When does a business need to draw Information Flow Models (IFMs)?

IFMs are drawn when the business needs to understand how information flows around an enterprise or between the enterprise and the outside world.

They show how information is created by one Function and used by one or more other Functions within the enterprise. They also show how information created by Functions inside the enterprise is passed to and received from “External Entities”, such as suppliers, customers, government, etc., in the outside world.

An IFM consists of two parts:

An Information Flow Diagram (IFD)
Definitions for each element on the IFD

Elements of an IFD

The following are the only valid elements that can appear on an IFD:

Business Functions:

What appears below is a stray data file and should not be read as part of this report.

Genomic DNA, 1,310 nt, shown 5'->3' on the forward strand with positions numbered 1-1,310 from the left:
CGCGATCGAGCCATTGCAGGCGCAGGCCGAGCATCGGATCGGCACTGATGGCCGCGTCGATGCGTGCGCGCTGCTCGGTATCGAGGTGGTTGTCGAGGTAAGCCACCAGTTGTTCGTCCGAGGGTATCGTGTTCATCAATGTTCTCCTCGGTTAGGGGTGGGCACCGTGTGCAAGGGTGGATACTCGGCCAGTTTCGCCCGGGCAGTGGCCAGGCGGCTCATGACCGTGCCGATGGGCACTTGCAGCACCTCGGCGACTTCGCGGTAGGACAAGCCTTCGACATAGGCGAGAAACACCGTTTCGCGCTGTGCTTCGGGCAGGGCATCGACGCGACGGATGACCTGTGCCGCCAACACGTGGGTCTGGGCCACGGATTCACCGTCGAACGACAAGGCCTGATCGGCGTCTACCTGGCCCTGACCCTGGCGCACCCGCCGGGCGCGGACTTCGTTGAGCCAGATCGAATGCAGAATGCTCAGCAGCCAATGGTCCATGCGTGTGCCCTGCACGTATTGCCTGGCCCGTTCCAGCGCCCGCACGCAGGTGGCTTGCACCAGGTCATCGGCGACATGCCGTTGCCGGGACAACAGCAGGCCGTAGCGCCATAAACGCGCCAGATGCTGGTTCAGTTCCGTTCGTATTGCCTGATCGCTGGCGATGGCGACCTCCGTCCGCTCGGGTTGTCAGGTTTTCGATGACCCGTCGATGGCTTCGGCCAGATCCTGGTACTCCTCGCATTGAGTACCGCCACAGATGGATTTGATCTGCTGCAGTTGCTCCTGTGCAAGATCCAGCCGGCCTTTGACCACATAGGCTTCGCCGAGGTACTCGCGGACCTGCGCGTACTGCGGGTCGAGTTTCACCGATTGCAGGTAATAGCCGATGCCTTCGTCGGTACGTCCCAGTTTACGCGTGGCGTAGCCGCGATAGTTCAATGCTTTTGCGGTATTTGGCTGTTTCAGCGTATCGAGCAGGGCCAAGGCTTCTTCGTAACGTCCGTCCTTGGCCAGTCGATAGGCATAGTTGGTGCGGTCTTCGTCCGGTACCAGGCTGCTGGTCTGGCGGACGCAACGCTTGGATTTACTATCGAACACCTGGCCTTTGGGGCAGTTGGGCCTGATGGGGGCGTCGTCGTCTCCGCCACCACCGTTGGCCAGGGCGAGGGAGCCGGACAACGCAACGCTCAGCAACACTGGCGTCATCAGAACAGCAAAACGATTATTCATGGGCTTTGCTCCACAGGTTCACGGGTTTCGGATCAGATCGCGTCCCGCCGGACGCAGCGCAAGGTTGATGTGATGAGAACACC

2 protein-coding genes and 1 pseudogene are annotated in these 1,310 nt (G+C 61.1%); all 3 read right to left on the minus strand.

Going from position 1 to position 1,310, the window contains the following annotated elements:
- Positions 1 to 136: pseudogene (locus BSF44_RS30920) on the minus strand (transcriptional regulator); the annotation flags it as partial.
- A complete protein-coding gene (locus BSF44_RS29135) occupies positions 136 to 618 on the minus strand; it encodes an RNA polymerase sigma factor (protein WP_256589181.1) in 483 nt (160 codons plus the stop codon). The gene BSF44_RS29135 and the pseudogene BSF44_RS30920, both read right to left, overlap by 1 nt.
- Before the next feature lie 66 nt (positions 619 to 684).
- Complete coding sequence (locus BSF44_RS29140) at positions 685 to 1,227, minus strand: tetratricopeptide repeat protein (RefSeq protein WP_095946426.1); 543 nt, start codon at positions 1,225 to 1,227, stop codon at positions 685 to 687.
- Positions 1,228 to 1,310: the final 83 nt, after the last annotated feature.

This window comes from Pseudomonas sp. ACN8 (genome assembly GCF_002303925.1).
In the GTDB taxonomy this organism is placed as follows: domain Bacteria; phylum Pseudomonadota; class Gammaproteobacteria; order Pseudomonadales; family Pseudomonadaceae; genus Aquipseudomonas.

These will be Business Functions from the Function Catalogue.

External Entities:

These are entities external to the enterprise, such as Customer, Supplier, etc.

Information Flows:

These are the flows of information between Business Functions inside the enterprise or between Business Functions and External Entities.

Title Box:

A box with a Title and a Descriptive Name for the IFD.

Focal Function Box:

A rectangle indicating which Function of the diagram is the Focal Function.

All Business Functions in an IFM must come from the Function Catalogue – so make sure that you build this first (as a good business analyst you will have done that!)

Information Flow Modeling is an essential modeling technique to have in Business Systems Analysis, Business Process Modeling and BPM. However, it is a secondary, rather than primary, model.

The Integrated Modelling Method provides a set of rules an tools to enable you to carry out IF Modelling quickly and effectively.

John J Owens – John is an inspirational business entrepreneur with a unique talent for seeing the simplicity and elegance underlying any enterprise – even if it is hidden …
Business process modeling